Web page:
Thousands of Iowans who worked in nuclear and conventional weapons factories over the decades are being urged to get a free health screening. Dr. Laurence Fuortes, a University of Iowa professor of environmental and occupational health, is heading up the project.
He says the Ames Laboratory in Ames and the Iowa Army Ammunition Plant in Burlington played key roles in the nation’s defense strategy, dating back to the World War Two era. Fuortes says: "Ames was a facility that was critical to the development of the atomic bomb. They were part of the Manhattan Project and refined several million pounds of highly radioactive metals, uranium and thorium. The facility in Burlington actually assembled atomic weapons until 1975."
He says it’s unclear exactly how many workers were employed in the facilities, though they have some general numbers. Fuortes says about 30,000 workers were employed at the Iowa Army Ammunition plant from 1950 to date and another 13,000 worked at the Ames Lab. He says many of the workers may have been exposed to a host of toxic chemicals before the risks of those substances were completely understood.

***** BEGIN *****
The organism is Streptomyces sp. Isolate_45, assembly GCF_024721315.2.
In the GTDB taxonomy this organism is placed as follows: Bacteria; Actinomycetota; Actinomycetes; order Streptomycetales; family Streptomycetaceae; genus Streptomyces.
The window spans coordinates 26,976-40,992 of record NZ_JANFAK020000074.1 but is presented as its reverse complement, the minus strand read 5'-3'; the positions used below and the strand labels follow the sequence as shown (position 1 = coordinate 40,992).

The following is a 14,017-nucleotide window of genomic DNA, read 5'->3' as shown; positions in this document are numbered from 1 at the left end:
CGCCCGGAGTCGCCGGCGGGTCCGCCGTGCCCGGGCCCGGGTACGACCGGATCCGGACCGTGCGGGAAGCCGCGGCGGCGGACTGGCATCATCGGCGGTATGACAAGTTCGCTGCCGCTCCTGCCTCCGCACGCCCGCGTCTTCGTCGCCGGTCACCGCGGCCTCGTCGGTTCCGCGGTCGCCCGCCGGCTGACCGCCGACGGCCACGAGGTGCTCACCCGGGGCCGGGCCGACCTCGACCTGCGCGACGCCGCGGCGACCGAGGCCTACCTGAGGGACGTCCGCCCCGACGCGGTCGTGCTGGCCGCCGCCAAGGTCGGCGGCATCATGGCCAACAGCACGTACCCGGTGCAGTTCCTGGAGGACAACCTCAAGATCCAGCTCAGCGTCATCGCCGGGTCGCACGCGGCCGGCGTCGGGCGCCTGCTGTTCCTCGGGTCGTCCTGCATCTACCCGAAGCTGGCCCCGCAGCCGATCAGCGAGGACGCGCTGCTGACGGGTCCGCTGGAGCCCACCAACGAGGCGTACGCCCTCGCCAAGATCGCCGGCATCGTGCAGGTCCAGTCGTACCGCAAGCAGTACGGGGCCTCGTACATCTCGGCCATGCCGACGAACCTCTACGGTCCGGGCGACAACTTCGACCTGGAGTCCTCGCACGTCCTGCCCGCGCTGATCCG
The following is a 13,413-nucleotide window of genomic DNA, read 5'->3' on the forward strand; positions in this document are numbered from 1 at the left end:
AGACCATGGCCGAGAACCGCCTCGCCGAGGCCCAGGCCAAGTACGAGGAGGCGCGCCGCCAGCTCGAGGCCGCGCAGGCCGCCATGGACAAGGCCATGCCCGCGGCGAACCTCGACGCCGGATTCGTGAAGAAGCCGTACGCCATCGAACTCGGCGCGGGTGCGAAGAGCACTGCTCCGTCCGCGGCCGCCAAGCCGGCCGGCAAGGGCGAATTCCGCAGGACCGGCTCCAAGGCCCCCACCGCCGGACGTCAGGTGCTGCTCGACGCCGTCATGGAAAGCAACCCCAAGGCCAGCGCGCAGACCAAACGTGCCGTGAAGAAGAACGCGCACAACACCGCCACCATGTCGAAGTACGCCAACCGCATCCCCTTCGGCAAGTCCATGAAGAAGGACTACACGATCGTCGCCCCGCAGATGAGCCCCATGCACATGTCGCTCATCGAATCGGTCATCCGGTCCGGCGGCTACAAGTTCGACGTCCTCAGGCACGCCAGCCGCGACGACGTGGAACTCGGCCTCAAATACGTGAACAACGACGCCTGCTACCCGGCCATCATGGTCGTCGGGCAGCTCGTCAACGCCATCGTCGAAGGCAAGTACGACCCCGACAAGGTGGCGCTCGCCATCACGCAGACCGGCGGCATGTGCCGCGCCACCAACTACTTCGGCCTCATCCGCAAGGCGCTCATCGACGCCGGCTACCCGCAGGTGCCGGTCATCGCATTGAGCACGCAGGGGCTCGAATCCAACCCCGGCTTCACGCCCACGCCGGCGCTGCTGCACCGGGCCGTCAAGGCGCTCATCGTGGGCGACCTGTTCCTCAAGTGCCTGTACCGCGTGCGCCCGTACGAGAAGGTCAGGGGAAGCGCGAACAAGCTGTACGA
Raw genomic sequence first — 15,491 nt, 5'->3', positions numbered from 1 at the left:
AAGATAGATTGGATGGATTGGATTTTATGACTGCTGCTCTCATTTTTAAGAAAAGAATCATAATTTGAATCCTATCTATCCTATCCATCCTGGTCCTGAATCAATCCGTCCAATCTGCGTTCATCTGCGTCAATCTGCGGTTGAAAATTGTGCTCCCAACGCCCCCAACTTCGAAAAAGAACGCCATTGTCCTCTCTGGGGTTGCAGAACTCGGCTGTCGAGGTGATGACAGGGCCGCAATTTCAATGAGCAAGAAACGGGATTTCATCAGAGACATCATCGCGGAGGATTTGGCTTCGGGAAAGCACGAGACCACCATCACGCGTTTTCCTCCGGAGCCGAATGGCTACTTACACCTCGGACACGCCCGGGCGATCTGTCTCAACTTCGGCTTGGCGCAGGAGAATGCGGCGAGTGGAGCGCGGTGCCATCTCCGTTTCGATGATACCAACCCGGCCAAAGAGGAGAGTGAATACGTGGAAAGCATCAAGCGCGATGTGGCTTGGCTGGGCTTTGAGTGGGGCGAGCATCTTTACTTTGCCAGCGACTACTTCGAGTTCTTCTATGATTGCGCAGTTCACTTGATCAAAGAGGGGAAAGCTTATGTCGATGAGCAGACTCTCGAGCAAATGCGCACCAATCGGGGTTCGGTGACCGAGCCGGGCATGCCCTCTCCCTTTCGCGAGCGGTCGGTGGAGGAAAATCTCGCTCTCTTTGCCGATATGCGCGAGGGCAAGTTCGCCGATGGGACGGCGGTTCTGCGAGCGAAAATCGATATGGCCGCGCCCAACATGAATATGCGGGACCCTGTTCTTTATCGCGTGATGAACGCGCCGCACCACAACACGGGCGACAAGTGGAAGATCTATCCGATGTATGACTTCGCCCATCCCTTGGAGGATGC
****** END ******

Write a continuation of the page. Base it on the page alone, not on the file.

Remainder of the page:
The health screenings are being offered in several locations in Iowa — Ames, Iowa City, Burlington and Mount Pleasant. He says relatives of those workers should also take note. "People whose family members worked at one of these facilities and died as a result of lung disease or cancers, if they worked for the Department of Energy, they may be eligible for a federal compensation program," Fuortes says. "We would gladly try to counsel those families."
He says the health screenings are available to all former workers at the plants, no matter the duration of employment period, type of job or current health status. The free screenings include a chest x-ray, a breathing test and general blood work.
"These workers were exposed to a variety of chemical agents that have particular risk for lung disease, and if it were radiation exposure, cancers," Fuortes says. "We honestly did not know the extent of the risk of beryllium exposure in these facilities." He says the screenings may detect early stages of treatable occupational illnesses. For more information, call 866-282-5818.